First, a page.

squat snow tussock, Fiordland snow tussock
Danthonia ovata Buchanan; Danthonia planifolia Petrie
Vascular – Native
The National Vegetation Survey (NVS) Databank is a physical archive and electronic databank containing records of over 94,000 vegetation survey plots - including data from over 19,000 permanent plots. NVS maintains a standard set of species code abbreviations that correspond to standard scientific plant names from the Ngä Tipu o Aotearoa - New Zealand Plants database.
2n = 42
Current conservation status
The threat classification status of all known New Zealand vascular plant taxa at the rank of species and below were reassessed in 2017 using the New Zealand Threat Classification System (NZTCS) – more information about this can be found on the NZTCS website This report includes a statistical summary and brief notes on changes since 2012 and replaces all previous NZTCS lists for vascular plants. Authors: By Peter J. de Lange, Jeremy R. Rolfe, John W. Barkla, Shannel P. Courtney, Paul D. Champion, Leon R. Perrie, Sarah M. Beadel, Kerry A. Ford, Ilse Breitwieser, Ines Schönberger, Rowan Hindmarsh-Walls, Peter B. Heenan and Kate Ladley. Please note, threat classifications are often suggested by authors when publications fall between NZTCS assessment periods – a suggested threat classification status has not been assessed by the NZTCS panel.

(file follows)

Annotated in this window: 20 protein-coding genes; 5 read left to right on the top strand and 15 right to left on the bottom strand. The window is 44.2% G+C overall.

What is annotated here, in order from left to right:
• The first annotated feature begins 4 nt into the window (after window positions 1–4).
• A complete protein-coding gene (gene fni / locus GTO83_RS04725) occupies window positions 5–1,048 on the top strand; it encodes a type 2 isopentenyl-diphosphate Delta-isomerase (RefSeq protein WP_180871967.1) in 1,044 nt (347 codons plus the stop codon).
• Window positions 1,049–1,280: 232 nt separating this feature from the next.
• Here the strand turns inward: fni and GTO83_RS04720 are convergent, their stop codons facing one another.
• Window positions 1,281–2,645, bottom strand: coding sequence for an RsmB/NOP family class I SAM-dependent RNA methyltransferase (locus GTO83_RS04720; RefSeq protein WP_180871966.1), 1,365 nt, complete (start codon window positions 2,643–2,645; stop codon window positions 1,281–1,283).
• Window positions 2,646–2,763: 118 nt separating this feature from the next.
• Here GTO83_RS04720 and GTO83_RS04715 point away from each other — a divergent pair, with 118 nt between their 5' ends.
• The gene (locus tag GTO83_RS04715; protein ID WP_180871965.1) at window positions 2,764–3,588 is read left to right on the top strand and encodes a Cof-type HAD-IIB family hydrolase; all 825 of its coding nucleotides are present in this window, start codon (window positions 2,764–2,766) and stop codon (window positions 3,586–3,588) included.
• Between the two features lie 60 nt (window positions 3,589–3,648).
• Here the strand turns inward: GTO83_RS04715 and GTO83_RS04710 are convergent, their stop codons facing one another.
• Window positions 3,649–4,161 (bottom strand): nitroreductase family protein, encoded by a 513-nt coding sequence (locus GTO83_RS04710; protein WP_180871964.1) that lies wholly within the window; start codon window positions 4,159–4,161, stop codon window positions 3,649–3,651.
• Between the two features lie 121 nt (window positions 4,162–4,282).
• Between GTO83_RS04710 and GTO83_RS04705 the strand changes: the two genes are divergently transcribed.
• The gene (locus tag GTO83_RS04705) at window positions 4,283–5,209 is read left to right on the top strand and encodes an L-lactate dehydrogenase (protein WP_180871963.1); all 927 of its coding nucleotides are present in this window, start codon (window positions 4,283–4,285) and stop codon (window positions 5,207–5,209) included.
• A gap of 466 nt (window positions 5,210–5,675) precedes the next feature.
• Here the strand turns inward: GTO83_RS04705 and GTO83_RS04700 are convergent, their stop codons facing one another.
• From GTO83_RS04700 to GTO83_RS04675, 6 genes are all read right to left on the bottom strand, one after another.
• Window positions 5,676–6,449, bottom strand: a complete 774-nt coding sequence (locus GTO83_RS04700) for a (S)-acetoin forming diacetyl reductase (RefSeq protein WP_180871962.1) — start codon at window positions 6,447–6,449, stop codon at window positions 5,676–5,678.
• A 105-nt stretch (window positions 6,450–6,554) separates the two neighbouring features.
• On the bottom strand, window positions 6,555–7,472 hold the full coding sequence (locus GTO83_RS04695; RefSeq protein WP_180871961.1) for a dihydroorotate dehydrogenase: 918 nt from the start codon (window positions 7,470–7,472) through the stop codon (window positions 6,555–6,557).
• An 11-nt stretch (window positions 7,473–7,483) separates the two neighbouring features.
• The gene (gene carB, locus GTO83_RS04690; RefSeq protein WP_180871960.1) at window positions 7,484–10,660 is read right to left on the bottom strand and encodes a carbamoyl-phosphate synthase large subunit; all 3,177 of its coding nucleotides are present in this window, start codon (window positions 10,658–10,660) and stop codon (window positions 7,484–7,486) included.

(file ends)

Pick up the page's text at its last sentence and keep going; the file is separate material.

2018 | At Risk – Declining
Previous conservation statuses
2017 | At Risk – Declining | Qualifiers: CD, DP, RR, Sp
2012 | Not Threatened
2009 | Not Threatened
2004 | Range Restricted
Endemic. New Zealand: South Island (Fiordland).
Subalpine to alpine. Inhabiting wet or seasonally poorly drained ground within grasslands. Also colonising damp sites within rock crevices
Wetland plant indicator status rating
Commonly occurs as either a hydrophyte or non-hydrophyte (non-wetlands).
Sparingly tufted tussock with shoots clothed in many old, fibrous, entire sheaths; flowering shoot taller than the leaves which eventually disarticulate at ligule; sheaths, culms, spikelets often purpled or golden. Leaf-sheath to 100 mm, persistent, entire, prominently ribbed, inter-rib hairs minute, apical tuft of hairs to 2 mm. Ligule to 3.5 mm. Leaf-blade to 250 × 5 mm, flat, disarticulating at ligule, spiralling above, pungent, abaxially glabrous, adaxially with scattered prickle-teeth; margin smooth or sometimes with prickle-teeth. Culm to 450 mm, internodes glabrous except for hairs below inflorescence. Inflorescence to 100 mm, shortly branched; rachis, branches and pedicels long hairy. Spikelets of up to 8 strongly purpled florets. Glumes > adjacent lemma lobes; lower to 11 mm, 1-5-nerved, acute, sometimes bifid, upper to 16 mm, 3-5-7-nerved, acute. Lemma to 8 mm; hairs dense on margin and aside central nerve, usually glabrous elsewhere, < sinus; lateral lobes to 7 mm acute, or produced into awn up to 5 mm, or long triangular-acute; central awn to 20 mm divergent from 1.5 mm flat column. Palea to 9 mm. Callus to 1 mm, hairs to 3 mm. Rachilla to 0.75 mm. Lodicules to 1 mm. Anthers to 3 mm. Ovary to 1 mm; stigma-styles to 2.5 mm. Seed to 3.25 mm
Manaaki Whenua Online Interactive Key
October - December
December - April
Florets are wind dispersed (Thorsen et al., 2009).
Easily grown from fresh seed and rooted pieces. Prefers a permanently damp, acidic soil and semi-shade. Plants must never be allowed to dry out.
A very widespread Fiordland endemic. No serious threats to this species are known.
chionochloa: Snow grass
Where To Buy
Not commercially available
Description modified from Edgar and Connor (2000)
References and further reading
Edgar, E.; Connor, H.E. 2000: Flora of New Zealand. Vol. V. Grasses. Christchurch, Manaaki Whenua Press. 650 pp.
Thorsen, M. J.; Dickinson, K. J. M.; Seddon, P. J. 2009. Seed dispersal systems in the New Zealand flora. Perspectives in Plant Ecology, Evolution and Systematics 11: 285-309